Background: Invasive bacterial disease causes significant morbidity and mortality in children in developing countries. The burden of invasive disease caused by Staphylococcus aureus and S. aureus antimicrobial resistance patterns in African children in settings with a high prevalence of HIV infection remain ill-defined.
Aims and objectives: To describe the burden of community-onset bacteraemic S. aureus infections in children in an area with a high prevalence of paediatric HIV infection, and to describe the antimicrobial resistance patterns.
Methods: A retrospective record review of children hospitalised at Chris Hani Baragwanath Hospital, Soweto, with S. aureus bacteraemia between January 2005 and December 2006 was conducted. Community-onset S. aureus bloodstream infections were defined as S. aureus cultured from blood obtained within 48 hours of admission.
Results: Community-onset S. aureus bacteraemia was identified in 161 children, representing an incidence of 26/100,000, with 63 (39%) isolates identified as methicillin-resistant (10/100,000). The incidence of community-onset S. aureus bacteraemia, both methicillin-susceptible and methicillin-resistant, was inversely related to age and greater in HIV-infected than uninfected children. High rates of antibiotic resistance were observed in MRSA isolates and only resistance to amikacin, fusidic acid and ciprofloxacin was <40%. MRSA isolates were frequently multidrug-resistant. Among HIV-infected children, resistance to trimethoprim-sulfamethoxazole was 100% and to rifampicin was 78%.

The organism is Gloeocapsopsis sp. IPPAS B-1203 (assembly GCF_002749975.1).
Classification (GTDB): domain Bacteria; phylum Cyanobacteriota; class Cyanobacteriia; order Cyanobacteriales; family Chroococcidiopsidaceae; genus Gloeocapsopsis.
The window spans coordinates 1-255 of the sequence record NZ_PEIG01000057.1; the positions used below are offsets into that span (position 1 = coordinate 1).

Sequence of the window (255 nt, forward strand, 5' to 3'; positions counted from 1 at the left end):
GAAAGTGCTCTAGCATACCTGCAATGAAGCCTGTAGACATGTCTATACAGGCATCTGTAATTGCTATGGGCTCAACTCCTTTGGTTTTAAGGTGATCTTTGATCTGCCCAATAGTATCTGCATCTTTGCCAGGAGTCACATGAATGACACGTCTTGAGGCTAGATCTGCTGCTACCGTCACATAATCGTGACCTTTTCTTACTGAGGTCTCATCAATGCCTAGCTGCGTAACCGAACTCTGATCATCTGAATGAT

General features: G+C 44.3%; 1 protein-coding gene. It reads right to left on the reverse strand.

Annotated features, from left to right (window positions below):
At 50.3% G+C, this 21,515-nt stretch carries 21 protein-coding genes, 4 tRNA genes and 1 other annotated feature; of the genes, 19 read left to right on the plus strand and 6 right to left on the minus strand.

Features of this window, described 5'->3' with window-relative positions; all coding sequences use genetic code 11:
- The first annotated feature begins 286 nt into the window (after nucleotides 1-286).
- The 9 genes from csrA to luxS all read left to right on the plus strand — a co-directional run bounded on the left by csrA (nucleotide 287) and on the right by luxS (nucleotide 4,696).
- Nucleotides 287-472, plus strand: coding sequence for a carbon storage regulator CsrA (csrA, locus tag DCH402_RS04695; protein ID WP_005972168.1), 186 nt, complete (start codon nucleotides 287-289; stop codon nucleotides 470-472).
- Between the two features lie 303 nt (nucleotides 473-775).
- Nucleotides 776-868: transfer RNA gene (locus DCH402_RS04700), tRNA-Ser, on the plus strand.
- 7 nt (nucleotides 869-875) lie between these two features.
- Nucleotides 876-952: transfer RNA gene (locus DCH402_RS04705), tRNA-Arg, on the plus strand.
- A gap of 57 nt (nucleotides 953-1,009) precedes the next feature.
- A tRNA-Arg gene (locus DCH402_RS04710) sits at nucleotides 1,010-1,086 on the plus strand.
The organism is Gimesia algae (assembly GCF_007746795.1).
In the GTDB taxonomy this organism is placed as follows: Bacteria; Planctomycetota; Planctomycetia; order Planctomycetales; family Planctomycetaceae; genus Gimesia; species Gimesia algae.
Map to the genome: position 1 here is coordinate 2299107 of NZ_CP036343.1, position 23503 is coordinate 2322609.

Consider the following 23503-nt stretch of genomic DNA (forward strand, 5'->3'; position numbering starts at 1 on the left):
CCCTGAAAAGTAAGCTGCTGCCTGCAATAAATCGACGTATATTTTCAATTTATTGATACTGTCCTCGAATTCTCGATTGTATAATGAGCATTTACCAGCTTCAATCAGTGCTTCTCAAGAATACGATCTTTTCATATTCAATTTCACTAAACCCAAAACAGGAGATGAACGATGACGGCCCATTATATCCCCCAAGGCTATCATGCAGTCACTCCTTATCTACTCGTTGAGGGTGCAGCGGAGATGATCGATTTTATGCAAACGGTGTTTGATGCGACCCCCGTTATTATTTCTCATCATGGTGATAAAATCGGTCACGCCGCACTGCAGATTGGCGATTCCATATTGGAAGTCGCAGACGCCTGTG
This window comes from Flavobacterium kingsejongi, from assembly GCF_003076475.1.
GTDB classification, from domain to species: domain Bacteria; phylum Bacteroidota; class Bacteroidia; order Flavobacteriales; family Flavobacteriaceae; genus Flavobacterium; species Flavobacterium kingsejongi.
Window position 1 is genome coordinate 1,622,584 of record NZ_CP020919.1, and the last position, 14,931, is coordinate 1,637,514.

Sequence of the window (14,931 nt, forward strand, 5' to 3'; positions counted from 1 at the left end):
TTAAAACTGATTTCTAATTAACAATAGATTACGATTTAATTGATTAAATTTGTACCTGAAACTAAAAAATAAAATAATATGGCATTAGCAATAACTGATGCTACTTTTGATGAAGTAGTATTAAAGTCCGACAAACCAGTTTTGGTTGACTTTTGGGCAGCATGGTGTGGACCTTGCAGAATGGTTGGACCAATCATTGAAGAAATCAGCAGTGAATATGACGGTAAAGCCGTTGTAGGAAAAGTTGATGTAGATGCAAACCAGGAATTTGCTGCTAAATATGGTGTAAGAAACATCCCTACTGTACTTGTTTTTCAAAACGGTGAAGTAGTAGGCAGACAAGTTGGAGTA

Conclusions: This study highlights the burden of S. aureus bacteraemia in a setting with a high prevalence of paediatric HIV infection. The high incidence of S. aureus bacteraemia coupled with a high prevalence of methicillin resistance, particularly in HIV-infected children, needs to be considered in the empirical management of paediatric sepsis in settings such as ours.